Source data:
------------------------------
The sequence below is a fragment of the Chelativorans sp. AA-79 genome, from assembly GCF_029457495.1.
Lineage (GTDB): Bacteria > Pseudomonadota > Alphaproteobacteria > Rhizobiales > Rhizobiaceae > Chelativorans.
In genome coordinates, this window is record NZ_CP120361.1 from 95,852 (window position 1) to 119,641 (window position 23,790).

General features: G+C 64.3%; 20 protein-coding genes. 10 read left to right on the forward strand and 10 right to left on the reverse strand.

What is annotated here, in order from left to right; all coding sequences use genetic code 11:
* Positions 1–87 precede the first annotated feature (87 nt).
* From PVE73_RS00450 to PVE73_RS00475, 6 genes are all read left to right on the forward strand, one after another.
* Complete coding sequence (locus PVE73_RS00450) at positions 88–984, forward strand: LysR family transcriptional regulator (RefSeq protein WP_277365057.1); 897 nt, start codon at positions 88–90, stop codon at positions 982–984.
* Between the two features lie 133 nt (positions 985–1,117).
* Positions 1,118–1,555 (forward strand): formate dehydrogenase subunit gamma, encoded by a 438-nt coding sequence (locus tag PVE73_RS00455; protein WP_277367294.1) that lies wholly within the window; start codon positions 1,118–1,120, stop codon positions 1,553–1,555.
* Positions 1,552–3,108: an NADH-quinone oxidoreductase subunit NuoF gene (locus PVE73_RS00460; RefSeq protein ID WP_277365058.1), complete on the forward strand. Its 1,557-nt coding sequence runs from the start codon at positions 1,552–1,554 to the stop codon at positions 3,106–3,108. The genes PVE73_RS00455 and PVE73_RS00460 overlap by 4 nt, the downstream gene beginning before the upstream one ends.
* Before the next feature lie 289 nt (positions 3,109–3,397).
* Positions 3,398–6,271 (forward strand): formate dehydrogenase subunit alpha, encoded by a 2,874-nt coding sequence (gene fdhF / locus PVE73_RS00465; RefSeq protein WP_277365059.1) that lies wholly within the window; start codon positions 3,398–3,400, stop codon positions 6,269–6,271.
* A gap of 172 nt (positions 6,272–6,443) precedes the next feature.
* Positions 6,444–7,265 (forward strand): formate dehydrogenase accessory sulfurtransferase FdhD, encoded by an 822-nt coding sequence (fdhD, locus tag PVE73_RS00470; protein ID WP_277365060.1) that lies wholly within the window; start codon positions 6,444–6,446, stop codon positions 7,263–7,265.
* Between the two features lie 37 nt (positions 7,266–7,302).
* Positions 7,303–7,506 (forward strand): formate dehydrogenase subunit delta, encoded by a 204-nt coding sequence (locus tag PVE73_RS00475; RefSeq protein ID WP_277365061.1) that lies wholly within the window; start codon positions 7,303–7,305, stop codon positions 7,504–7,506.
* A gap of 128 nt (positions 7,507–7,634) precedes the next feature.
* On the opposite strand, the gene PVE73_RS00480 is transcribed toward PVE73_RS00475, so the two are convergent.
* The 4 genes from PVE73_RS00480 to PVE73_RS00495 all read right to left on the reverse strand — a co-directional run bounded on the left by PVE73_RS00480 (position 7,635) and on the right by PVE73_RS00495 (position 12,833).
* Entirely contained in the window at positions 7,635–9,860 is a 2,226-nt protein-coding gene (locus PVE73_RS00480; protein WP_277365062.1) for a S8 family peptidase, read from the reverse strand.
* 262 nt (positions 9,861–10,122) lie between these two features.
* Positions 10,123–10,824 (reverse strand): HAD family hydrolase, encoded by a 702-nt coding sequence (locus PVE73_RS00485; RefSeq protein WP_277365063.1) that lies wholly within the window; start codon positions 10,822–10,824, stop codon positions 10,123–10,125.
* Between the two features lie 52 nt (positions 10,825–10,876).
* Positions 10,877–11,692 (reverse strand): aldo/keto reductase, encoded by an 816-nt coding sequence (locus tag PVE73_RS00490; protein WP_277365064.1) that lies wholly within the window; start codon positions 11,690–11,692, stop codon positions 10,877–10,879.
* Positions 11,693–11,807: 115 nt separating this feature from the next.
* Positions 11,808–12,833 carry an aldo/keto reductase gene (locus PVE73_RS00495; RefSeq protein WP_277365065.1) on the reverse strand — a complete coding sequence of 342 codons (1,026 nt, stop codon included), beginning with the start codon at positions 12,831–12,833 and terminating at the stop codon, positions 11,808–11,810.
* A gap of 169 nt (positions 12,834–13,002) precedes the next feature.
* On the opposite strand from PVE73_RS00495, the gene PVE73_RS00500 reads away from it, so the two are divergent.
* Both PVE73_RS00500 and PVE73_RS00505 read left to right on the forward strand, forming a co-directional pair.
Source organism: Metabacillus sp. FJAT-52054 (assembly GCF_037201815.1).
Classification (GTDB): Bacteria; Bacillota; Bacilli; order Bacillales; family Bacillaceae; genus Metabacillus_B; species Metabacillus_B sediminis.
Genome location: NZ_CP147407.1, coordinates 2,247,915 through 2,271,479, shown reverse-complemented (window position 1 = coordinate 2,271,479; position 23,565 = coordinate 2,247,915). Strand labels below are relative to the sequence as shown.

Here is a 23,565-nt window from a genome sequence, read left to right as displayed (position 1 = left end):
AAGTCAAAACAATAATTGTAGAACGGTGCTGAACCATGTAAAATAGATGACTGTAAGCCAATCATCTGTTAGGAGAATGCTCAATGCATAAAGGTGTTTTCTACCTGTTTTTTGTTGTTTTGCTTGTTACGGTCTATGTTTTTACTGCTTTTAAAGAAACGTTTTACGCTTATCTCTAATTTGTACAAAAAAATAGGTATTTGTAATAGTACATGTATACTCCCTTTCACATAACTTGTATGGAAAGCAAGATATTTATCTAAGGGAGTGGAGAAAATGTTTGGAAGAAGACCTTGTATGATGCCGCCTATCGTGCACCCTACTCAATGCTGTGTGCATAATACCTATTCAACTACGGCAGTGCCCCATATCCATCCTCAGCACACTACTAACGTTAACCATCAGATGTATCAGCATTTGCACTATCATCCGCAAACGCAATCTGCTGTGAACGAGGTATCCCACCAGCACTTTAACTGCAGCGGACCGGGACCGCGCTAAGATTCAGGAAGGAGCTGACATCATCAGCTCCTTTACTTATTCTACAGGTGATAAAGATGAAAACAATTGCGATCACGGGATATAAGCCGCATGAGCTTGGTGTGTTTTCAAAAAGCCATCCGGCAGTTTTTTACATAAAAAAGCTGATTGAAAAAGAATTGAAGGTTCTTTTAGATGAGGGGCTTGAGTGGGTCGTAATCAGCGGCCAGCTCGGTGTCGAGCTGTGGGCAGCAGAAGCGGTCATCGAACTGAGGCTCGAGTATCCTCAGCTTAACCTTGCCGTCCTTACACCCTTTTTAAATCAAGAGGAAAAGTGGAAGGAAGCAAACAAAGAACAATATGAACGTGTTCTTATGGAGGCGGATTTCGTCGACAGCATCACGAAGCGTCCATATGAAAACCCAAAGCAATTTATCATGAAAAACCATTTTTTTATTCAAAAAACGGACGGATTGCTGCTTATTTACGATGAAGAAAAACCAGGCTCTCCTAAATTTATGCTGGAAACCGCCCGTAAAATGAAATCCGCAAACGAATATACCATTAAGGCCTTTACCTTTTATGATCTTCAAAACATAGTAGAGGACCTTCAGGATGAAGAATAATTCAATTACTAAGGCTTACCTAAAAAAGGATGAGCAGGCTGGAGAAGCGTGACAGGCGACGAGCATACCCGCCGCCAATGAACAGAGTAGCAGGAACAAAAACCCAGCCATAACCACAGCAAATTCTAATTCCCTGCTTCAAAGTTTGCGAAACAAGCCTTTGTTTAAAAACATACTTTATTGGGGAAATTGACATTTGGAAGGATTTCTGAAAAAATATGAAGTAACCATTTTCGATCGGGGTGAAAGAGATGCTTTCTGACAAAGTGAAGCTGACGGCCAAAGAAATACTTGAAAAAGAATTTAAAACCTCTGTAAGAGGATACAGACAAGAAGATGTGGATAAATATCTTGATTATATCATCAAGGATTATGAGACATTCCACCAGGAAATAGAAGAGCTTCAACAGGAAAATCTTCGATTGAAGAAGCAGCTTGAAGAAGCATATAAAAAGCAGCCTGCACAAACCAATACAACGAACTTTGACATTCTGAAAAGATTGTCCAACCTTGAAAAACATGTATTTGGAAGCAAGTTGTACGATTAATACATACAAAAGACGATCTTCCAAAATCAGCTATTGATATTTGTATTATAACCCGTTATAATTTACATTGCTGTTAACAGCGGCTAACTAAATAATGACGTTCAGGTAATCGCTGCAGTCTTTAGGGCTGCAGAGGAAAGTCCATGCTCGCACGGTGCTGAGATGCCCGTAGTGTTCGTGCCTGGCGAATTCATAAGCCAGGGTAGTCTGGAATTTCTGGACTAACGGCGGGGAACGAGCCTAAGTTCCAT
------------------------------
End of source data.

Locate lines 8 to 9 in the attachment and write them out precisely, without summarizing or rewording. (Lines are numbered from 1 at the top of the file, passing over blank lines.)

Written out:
* Complete coding sequence (locus PVE73_RS00450) at positions 88–984, forward strand: LysR family transcriptional regulator (RefSeq protein WP_277365057.1); 897 nt, start codon at positions 88–90, stop codon at positions 982–984.
* Between the two features lie 133 nt (positions 985–1,117).